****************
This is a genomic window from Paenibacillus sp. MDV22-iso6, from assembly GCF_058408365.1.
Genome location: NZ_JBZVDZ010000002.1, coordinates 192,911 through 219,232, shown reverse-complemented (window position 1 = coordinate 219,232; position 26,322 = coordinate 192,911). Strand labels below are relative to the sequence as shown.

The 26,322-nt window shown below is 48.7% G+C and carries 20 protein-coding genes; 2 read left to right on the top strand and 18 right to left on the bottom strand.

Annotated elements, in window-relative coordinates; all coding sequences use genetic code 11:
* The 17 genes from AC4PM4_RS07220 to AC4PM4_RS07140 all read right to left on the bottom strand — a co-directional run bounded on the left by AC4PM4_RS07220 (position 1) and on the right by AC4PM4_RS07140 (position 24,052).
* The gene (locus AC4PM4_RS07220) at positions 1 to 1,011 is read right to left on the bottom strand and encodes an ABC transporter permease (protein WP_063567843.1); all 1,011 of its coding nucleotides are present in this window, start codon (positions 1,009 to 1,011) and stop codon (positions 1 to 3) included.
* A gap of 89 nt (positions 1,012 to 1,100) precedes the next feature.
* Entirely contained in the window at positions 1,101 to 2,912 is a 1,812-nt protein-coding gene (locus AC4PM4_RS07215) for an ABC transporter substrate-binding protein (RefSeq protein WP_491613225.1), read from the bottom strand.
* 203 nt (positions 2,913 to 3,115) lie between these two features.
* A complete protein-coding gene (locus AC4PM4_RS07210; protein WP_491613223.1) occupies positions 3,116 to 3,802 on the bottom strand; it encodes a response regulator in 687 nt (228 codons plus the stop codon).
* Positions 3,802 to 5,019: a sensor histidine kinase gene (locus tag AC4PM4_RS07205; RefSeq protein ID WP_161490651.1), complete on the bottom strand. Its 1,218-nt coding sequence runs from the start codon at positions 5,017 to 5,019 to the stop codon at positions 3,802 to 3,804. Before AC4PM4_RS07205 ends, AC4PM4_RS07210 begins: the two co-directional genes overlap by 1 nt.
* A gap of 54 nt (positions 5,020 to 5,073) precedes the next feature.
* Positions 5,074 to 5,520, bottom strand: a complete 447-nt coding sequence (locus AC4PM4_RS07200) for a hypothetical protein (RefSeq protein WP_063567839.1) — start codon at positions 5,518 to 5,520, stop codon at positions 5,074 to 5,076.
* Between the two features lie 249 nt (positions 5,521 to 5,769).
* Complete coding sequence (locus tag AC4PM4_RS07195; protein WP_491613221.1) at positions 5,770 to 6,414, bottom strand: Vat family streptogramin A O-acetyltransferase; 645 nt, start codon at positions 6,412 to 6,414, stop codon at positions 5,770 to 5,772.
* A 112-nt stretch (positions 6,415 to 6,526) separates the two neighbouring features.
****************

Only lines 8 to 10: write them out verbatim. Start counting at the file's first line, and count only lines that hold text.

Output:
* Entirely contained in the window at positions 1,101 to 2,912 is a 1,812-nt protein-coding gene (locus AC4PM4_RS07215) for an ABC transporter substrate-binding protein (RefSeq protein WP_491613225.1), read from the bottom strand.
* 203 nt (positions 2,913 to 3,115) lie between these two features.
* A complete protein-coding gene (locus AC4PM4_RS07210; protein WP_491613223.1) occupies positions 3,116 to 3,802 on the bottom strand; it encodes a response regulator in 687 nt (228 codons plus the stop codon).